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Climate Change and Disaster Preparedness

Use the information below to help integrate climate considerations into your existing public health practice.

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Program Area: Disaster Preparedness

Public health preparedness planners are working to build disaster resilience in communities across Oregon. With climate change, it’s an uphill battle.

Key messages

  • Oregon’s changing climate conditions are increasing the likelihood and severity of extreme weather events like heat waves, wildfires, winter storms and floods.
  • Heat Waves
    • Oregon’s summers will, on average, continue to get hotter and drier.
    • Extreme heat events are projected to increase in Oregon.
    • When there are heat waves in Oregon, we see an increase in heat-related emergency department visits.
    • Heat-related deaths and illness are preventable, yet many Oregonians are not familiar with the risks or what they can do to protect themselves.
  • Wildfires
    • Wildfires occur every year in Oregon and are expected to increase in the future.
    • Declining snowpack, lower summer streamflow, lower soil moisture, insect outbreaks and other changes in Oregon’s forests and rangeland are leading to increases in wildfire activity.
    • Smoke creates dangerous air quality conditions, especially for people with existing health conditions.
    • Emergency department visits for respiratory issues have increased in Oregon during wildfire events.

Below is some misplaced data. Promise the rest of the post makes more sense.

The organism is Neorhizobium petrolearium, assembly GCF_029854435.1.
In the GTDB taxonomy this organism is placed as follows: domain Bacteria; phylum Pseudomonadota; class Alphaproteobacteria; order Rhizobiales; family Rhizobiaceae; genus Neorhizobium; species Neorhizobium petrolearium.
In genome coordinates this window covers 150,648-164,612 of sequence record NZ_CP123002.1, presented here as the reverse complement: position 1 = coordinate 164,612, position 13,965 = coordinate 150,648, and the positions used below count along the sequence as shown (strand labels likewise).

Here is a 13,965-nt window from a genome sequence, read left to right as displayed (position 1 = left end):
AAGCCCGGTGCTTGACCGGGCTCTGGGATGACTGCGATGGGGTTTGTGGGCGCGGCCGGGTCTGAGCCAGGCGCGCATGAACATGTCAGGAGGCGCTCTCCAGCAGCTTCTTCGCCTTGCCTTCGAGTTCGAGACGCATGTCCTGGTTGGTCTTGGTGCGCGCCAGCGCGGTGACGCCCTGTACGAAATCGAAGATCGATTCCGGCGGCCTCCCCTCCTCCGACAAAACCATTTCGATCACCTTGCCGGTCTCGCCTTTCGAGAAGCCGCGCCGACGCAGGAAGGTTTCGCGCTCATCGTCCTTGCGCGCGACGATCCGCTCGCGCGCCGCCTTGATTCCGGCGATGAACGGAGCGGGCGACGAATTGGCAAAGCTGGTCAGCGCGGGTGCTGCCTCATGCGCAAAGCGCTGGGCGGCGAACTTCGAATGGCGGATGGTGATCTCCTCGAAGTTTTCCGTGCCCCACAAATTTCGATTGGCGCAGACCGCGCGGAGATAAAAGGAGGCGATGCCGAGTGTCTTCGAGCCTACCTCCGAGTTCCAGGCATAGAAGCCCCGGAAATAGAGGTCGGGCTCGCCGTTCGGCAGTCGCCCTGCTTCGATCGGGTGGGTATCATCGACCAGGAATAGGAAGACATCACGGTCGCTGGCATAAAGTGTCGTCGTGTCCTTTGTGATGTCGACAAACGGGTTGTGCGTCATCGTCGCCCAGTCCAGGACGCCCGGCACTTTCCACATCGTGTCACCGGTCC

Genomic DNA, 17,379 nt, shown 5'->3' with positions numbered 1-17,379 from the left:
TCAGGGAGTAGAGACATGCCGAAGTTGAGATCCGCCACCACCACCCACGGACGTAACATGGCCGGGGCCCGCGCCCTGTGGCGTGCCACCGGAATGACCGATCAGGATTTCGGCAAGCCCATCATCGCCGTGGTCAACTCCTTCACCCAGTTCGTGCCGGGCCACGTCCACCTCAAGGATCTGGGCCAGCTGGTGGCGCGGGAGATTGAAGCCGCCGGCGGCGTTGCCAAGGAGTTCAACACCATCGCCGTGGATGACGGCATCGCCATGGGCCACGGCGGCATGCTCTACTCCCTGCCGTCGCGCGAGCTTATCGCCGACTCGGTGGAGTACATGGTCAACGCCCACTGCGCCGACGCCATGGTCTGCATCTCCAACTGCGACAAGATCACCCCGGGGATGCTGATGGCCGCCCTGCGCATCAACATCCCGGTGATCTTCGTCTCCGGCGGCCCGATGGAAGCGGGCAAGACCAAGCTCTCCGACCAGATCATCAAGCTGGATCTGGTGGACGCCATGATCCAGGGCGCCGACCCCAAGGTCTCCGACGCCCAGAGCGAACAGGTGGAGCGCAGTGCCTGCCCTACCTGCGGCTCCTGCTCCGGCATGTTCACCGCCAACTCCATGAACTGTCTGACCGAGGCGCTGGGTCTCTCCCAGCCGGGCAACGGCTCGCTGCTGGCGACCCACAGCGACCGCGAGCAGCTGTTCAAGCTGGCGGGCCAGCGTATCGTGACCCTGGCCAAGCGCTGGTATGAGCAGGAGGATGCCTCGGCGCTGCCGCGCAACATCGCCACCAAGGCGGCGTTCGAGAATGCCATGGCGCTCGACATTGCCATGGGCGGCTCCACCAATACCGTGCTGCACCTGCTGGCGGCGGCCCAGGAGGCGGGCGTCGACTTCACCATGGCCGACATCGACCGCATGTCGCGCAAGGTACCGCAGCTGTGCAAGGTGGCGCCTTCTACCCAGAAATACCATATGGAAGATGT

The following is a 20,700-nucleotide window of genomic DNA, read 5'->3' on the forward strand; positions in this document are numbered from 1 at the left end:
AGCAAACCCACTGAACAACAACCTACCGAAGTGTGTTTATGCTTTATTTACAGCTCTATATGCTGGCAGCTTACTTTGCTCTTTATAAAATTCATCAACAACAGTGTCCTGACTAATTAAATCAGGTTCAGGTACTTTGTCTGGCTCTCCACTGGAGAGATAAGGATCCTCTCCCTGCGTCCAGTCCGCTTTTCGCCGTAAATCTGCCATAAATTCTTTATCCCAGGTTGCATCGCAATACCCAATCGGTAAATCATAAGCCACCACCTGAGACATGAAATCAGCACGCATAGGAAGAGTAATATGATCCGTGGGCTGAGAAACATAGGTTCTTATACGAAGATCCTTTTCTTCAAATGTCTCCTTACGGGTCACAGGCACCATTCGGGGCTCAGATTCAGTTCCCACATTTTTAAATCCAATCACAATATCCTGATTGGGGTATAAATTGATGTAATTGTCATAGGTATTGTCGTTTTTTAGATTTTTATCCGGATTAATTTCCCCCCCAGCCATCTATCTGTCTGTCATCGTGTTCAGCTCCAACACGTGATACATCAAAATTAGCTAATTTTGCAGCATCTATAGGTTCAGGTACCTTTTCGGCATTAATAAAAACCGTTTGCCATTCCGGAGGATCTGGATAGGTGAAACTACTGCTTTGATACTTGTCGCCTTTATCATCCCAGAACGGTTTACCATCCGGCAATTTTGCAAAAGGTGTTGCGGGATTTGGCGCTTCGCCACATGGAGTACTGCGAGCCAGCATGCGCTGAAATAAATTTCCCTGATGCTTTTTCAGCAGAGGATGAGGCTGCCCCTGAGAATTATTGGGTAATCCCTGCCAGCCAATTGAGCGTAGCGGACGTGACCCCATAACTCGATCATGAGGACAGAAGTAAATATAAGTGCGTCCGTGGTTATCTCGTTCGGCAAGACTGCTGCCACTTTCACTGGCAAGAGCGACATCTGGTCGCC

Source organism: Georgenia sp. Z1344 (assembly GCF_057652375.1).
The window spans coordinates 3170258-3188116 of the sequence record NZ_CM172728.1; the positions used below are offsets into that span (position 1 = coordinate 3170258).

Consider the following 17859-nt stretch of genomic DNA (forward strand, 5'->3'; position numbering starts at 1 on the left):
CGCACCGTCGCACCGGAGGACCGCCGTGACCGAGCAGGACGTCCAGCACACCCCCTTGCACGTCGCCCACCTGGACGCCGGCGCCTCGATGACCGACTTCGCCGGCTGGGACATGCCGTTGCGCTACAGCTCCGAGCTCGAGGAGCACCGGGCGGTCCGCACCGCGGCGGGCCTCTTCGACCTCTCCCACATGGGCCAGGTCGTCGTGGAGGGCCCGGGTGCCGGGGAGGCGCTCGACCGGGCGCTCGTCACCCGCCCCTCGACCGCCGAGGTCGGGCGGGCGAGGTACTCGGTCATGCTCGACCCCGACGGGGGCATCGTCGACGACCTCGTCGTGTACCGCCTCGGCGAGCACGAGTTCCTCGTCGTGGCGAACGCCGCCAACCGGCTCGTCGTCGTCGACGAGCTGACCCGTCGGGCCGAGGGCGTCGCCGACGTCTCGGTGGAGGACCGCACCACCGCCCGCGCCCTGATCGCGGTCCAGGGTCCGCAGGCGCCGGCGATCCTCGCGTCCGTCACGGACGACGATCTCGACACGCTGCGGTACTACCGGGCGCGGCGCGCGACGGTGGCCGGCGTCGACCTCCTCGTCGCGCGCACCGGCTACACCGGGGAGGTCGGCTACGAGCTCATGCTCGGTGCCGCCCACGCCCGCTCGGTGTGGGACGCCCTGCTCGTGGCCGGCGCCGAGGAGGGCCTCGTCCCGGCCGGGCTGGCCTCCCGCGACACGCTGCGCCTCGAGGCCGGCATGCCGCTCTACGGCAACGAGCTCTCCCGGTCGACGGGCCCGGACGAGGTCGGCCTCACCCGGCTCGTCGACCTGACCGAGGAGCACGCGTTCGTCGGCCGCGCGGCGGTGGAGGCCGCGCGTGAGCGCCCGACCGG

• Winter Storms and Floods
    • Oregon is expected to experience more extreme weather events, including winter storms and floods.
    • Although Oregon’s average annual precipitation is not projected to change, we will likely see rain and snow fall in heavier, more extreme events.
    • Winter storms and floods can increase the risk of serious injuries and create damage to homes and community infrastructure that have long-term effects on health and quality of life.
  • Communities hit first and worst by extreme weather events are often the communities with the fewest resources to cope, recover and adapt.

What can public health practitioners do?

  • When extreme weather events occur, talk about the likelihood of these events occurring more often so partners and community members can be better informed and prepared.
  • After extreme weather events occur, debrief with partners to update protocols, adapt practices, and identify any policies that need to be changed in order to improve the collective response next time.
  • Pilot new methods of community engagement and build new community partnerships with organizations serving communities on the "front lines."
    • Serve as a voice for health equity within inter-agency meetings (emergency management, hazard mitigation planning, etc.) and invite new community partners to the table.
    • Offer stipends/honorariums to compensate new partners who have limited capacity to engage in planning efforts.
    • Ensure that community meetings are scheduled at accessible times and offer meals, childcare, or other supports that enable diverse community members to attend and participate.
    • Prioritize strategies that achieve shared goals, such as planning multi-purpose events.